Posted: June 10th, 2015 | Author: Simo Isomaki | Filed under: Industry Insights | Tags: innovation, mobile broadband, telecom | No Comments »
In a video explaining the ideology behind its new wireless cellular service, Google describes Project Fi as an innovation in connectivity and communication. It’s an interesting experiment to be sure, but just how big of an impact can we expect Project Fi to have on telecommunications?
Google made headlines in the spring when it announced it was dipping its toes into the wireless waters with Project Fi, which will rely primarily on free Wi-Fi hotspots nationwide, supported by the Sprint and T-Mobile 4G cellular networks, to establish a continuous network. Project Fi is now back in the news due to reports of high initial demand. Google wrote in an email to hopeful subscribers that it will take until mid-summer for all of those who requested invites to receive full service access, adding that initial feedback has been “very positive.”
The service has earned hype for both its innovative use of technology – with Project Fi, your phone will automatically detect and switch to the best quality connection for your location, whether that’s 4G or Wi-Fi – as well its disruptive service terms. Project Fi is available without a contract, offers unlimited text and talk for $20 per month, plus $10 per GB of data, and includes a credit function that refunds subscribers the cost of any unused data at the end of the month. It’s interesting to note that much of the excitement of this announcement is around data and not voice services, which may underscore the idea that we’ve moved well past voice being the leading draw of cellular services.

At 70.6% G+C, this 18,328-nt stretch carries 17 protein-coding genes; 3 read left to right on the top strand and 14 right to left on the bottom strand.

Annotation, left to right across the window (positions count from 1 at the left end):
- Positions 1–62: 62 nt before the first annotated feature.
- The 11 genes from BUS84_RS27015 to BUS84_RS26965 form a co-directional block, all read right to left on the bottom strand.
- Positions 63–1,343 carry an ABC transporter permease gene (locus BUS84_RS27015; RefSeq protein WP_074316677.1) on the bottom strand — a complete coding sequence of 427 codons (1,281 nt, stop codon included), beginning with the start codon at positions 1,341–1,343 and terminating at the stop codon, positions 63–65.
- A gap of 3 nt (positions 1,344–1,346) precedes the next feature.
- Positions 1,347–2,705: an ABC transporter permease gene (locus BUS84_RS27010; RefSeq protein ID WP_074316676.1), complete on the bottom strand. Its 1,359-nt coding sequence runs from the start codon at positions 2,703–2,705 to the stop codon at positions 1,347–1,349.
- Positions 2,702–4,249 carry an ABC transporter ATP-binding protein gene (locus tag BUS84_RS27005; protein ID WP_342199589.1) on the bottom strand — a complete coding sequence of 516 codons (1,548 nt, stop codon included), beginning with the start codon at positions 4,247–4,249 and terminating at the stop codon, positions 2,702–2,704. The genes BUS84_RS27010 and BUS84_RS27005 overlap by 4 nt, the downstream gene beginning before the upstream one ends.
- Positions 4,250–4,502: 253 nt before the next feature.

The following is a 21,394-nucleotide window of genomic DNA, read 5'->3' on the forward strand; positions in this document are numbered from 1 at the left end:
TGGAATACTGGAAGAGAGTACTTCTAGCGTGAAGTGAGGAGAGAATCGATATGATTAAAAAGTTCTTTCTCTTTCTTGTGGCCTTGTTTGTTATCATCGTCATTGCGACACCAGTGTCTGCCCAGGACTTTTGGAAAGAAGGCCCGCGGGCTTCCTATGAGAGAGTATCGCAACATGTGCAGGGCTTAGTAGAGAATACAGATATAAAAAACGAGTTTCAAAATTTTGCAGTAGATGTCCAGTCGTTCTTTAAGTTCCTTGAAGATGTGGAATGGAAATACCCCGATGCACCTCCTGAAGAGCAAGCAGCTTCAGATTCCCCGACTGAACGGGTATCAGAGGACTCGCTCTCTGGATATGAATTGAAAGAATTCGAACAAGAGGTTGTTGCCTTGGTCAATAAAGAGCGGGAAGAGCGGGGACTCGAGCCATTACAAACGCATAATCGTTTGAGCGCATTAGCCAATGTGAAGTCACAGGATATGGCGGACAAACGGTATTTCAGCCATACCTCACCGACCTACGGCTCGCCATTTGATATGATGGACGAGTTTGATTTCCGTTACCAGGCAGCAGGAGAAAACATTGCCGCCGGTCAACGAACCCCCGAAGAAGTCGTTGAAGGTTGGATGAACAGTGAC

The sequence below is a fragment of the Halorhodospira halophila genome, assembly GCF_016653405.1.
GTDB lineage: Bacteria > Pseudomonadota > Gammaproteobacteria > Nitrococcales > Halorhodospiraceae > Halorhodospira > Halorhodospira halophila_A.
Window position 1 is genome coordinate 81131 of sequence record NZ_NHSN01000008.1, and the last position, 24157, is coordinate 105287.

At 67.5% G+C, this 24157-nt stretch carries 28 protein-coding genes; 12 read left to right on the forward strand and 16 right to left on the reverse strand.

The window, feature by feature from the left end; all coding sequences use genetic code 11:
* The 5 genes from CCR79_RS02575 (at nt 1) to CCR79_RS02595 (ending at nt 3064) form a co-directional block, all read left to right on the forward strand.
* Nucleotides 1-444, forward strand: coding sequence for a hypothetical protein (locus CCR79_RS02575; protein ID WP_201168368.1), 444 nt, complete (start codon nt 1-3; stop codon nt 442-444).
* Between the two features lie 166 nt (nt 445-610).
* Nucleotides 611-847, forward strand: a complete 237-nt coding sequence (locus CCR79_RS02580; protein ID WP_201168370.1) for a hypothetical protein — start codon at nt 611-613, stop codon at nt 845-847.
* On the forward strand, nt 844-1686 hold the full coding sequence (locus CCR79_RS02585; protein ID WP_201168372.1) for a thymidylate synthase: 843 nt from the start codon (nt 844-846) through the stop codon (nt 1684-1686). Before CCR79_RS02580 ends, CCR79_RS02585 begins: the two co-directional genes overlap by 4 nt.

There are a few reasons consumers are hopeful that Project Fi will turn the wireless industry on its head – the biggest one, of course, being Google’s reputation as an influential digital disruptor. Additionally, the announcement could not have been better timed, as many consumers are frustrated with the restrictive service offerings they receive from their current wireless operators and are eager for a more flexible and affordable alternative to knock the big players from their pedestals.
At the same time, evidence suggests that Google isn’t interested in a market takeover. The tech giant is known to experiment in the field of connectivity – see its Project Loon initiative and Titan acquisition, which rely on high-altitude balloons and lightweight solar-powered drones, respectfully, to expand LTE availability worldwide.